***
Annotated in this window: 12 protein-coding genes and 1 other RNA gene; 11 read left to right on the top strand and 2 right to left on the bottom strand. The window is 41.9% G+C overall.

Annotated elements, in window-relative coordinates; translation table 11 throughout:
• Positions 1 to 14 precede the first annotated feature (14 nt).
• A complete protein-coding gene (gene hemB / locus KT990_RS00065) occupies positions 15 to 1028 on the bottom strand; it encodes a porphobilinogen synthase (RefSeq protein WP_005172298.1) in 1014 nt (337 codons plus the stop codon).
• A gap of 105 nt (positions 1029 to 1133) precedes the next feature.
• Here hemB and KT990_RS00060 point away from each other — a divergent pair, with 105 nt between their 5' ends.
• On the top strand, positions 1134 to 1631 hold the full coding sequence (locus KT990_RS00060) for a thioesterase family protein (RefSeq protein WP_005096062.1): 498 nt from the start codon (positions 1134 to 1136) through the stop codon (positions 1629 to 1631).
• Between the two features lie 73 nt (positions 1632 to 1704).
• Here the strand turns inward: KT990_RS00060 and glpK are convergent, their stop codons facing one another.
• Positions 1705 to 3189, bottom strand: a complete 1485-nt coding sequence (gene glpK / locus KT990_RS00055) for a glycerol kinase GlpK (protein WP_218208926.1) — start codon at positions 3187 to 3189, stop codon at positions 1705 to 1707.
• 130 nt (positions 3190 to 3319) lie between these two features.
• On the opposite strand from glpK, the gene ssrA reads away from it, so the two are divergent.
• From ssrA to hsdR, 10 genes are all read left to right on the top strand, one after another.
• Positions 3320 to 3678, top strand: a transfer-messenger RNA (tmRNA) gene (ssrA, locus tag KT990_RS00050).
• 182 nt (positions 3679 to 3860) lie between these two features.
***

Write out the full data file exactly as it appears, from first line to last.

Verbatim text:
Annotated in this window: 12 protein-coding genes and 1 other RNA gene; 11 read left to right on the top strand and 2 right to left on the bottom strand. The window is 41.9% G+C overall.

Annotated elements, in window-relative coordinates; translation table 11 throughout:
• Positions 1 to 14 precede the first annotated feature (14 nt).
• A complete protein-coding gene (gene hemB / locus KT990_RS00065) occupies positions 15 to 1028 on the bottom strand; it encodes a porphobilinogen synthase (RefSeq protein WP_005172298.1) in 1014 nt (337 codons plus the stop codon).
• A gap of 105 nt (positions 1029 to 1133) precedes the next feature.
• Here hemB and KT990_RS00060 point away from each other — a divergent pair, with 105 nt between their 5' ends.
• On the top strand, positions 1134 to 1631 hold the full coding sequence (locus KT990_RS00060) for a thioesterase family protein (RefSeq protein WP_005096062.1): 498 nt from the start codon (positions 1134 to 1136) through the stop codon (positions 1629 to 1631).
• Between the two features lie 73 nt (positions 1632 to 1704).
• Here the strand turns inward: KT990_RS00060 and glpK are convergent, their stop codons facing one another.
• Positions 1705 to 3189, bottom strand: a complete 1485-nt coding sequence (gene glpK / locus KT990_RS00055) for a glycerol kinase GlpK (protein WP_218208926.1) — start codon at positions 3187 to 3189, stop codon at positions 1705 to 1707.
• 130 nt (positions 3190 to 3319) lie between these two features.
• On the opposite strand from glpK, the gene ssrA reads away from it, so the two are divergent.
• From ssrA to hsdR, 10 genes are all read left to right on the top strand, one after another.
• Positions 3320 to 3678, top strand: a transfer-messenger RNA (tmRNA) gene (ssrA, locus tag KT990_RS00050).
• 182 nt (positions 3679 to 3860) lie between these two features.